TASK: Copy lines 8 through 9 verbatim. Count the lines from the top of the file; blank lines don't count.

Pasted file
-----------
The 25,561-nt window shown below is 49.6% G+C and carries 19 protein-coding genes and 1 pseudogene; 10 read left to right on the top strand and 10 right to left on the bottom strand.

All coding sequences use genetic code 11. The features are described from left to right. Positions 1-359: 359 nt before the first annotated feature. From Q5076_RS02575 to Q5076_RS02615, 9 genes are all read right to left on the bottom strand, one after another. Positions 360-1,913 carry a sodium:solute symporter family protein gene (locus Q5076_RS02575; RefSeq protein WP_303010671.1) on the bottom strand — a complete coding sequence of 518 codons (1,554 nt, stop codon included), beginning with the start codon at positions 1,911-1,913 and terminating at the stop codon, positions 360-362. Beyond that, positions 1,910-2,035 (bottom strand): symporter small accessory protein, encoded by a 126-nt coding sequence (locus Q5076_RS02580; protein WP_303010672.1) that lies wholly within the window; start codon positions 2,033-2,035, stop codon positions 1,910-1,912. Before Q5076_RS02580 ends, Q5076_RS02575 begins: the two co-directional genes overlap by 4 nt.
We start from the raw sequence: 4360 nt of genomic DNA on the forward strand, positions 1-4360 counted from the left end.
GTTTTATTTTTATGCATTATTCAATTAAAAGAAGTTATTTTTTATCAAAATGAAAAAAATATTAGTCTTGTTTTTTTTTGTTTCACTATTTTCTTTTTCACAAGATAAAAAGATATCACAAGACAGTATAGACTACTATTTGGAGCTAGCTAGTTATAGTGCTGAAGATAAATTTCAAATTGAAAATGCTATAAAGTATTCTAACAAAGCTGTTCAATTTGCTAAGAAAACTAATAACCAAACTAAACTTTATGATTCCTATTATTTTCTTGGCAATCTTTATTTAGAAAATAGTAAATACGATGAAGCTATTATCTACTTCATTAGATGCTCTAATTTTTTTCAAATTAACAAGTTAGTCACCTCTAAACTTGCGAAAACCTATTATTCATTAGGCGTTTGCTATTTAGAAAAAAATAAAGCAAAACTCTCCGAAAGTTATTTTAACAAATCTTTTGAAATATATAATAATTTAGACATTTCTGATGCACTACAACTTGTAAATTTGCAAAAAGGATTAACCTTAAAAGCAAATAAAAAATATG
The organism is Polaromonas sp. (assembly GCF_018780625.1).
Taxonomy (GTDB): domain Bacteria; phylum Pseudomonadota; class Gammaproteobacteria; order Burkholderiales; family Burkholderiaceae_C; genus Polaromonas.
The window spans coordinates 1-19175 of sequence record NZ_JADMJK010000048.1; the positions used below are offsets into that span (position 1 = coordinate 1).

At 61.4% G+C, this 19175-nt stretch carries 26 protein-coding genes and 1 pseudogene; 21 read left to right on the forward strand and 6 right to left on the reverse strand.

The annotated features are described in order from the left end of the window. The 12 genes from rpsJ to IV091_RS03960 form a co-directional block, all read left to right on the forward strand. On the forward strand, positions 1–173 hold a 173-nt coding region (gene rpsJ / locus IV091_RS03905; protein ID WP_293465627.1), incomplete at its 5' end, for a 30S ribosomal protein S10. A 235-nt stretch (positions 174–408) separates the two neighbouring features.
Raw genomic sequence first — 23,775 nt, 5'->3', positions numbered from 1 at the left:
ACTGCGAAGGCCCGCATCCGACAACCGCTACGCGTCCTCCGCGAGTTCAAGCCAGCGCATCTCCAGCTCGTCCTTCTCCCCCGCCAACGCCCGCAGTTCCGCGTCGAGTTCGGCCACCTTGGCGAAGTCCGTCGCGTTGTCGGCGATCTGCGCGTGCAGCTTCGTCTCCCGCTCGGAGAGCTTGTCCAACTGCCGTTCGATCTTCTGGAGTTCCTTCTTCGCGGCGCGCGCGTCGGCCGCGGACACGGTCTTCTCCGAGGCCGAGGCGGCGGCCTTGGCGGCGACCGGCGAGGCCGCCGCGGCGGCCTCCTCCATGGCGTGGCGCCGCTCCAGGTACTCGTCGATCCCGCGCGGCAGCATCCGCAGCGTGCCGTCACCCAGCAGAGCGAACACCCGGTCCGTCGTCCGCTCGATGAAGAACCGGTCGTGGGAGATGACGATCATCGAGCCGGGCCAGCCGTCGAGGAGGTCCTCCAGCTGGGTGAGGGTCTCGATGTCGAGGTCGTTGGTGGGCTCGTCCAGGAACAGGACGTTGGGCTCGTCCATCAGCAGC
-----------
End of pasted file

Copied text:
At 61.4% G+C, this 19175-nt stretch carries 26 protein-coding genes and 1 pseudogene; 21 read left to right on the forward strand and 6 right to left on the reverse strand.

The annotated features are described in order from the left end of the window. The 12 genes from rpsJ to IV091_RS03960 form a co-directional block, all read left to right on the forward strand. On the forward strand, positions 1–173 hold a 173-nt coding region (gene rpsJ / locus IV091_RS03905; protein ID WP_293465627.1), incomplete at its 5' end, for a 30S ribosomal protein S10. A 235-nt stretch (positions 174–408) separates the two neighbouring features.